The presentation discusses the challenges of implementing effective security metrics and proposes a model for measuring security that focuses on protecting value.
- Security metrics are difficult to implement due to oversimplification or information overload
- Effective security metrics should focus on protecting value
- The shift towards valuing digital assets makes cybersecurity more important
- The speaker shares an anecdote about implementing security metrics at eBay
- The speaker offers a LinkedIn Learning course on security metrics
The speaker shares how eBay's security team collaborated with development teams to define a measurable objective for their common goal of improving security. They decided on a defect density score for each customer-facing website, and aimed for a 20% reduction in vulnerabilities over a year. By tracking and reporting progress every month, they were able to achieve their goal. The speaker notes that while security professionals may prefer a higher percentage, setting a realistic goal helped gain buy-in from decision makers and developers.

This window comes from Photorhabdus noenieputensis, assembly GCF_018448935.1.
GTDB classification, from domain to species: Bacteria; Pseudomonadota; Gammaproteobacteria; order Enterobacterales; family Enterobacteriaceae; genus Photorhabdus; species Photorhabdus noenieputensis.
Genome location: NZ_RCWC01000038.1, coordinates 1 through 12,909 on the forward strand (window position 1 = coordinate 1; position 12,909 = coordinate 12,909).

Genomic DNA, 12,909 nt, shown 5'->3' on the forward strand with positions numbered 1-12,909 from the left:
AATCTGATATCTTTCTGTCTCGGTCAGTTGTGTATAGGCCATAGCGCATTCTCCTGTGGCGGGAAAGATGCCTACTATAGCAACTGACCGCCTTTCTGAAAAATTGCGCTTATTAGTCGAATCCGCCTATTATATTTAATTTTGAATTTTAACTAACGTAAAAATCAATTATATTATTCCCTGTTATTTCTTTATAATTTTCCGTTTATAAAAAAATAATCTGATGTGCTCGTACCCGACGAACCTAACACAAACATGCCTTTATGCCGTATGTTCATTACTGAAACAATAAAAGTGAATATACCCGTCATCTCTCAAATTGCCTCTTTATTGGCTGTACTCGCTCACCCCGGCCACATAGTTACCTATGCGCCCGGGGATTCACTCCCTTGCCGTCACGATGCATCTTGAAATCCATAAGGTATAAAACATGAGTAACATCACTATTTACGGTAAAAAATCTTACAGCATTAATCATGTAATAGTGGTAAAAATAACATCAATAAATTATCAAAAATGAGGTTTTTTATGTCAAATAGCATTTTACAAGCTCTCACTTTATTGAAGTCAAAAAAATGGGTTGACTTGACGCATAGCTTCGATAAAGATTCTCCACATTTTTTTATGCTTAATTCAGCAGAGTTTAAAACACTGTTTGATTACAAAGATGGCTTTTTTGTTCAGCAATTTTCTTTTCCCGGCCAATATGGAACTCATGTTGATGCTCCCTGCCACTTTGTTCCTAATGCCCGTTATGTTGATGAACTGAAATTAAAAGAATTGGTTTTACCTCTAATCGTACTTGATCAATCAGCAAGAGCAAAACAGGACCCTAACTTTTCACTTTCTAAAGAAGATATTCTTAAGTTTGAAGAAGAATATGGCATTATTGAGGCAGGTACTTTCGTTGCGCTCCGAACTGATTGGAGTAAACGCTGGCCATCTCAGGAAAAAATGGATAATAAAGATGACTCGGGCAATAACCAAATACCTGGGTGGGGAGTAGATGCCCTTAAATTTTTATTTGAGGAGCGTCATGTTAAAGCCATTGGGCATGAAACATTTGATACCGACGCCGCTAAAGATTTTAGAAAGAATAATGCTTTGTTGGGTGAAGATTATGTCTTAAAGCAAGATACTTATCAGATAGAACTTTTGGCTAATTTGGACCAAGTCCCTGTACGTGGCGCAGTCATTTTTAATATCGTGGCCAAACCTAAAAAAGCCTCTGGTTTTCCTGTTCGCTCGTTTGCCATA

Abstract:Caroline Wong, Chief Strategy Officer at Cobalt, holds deep-rooted expertise in information security. She began her security career about 15 years ago, leading security teams at eBay and Zynga. Since then, she has run a global product management team at Symantec, and has been a management consultant at an application security company called Cigital, which was later acquired by Synopsys. In this talk, Caroline will discuss the different roles that people, processes, and technology play when it comes to securing the world’s digital assets of the future. In particular - Caroline will discuss security metrics, and the importance of establishing a framework to measure whether or not your organization’s cybersecurity program is accomplishing goals and maintaining compliance over time. This past year has seen more vulnerabilities than ever before, bringing new and urgent challenges for security leaders to adapt to on a daily basis. Covid precipitated a virtually overnight shift to remote working, catching many organizations by surprise. In fact - the U.N. reported that cybercrime increased by 600% during the pandemic. Due to this rapidly changing environment, organizations’ security metrics must evolve quickly, yet sustainably, to meet the needs of evolving vulnerabilities and technology. Throughout Caroline’s talk, she will outline the evolution of security metrics, as well as how organizations can set a framework for successful monitoring in today’s cybersecurity world. Major points will include: - Why effective security metrics focus less on the numbers and more on the overall stories and messages behind a program’s performance. - Why every organization has to determine a budget when discussing how to invest in areas, such as data security, for the long run. For example, if you put a dollar toward an information security program - that means you’re not putting that same dollar into engineering, marketing, sales, or other areas that might be more clearly understood by an executive. - Why security metrics provide quantifiable and qualitative insight into a security program’s performance, and can be an extremely valuable asset for security teams asking for additional investment and resources. Security metrics, and how they can be implemented within an organization, is a topic that has fascinated Caroline since early on in her career, leading to ample research and exploration. In fact, Caroline wrote a book with McGraw Hill in 2011 entitled “Security Metrics: A Beginner’s Guide,” and plans to produce a new OWASP course about security metrics over the next few months.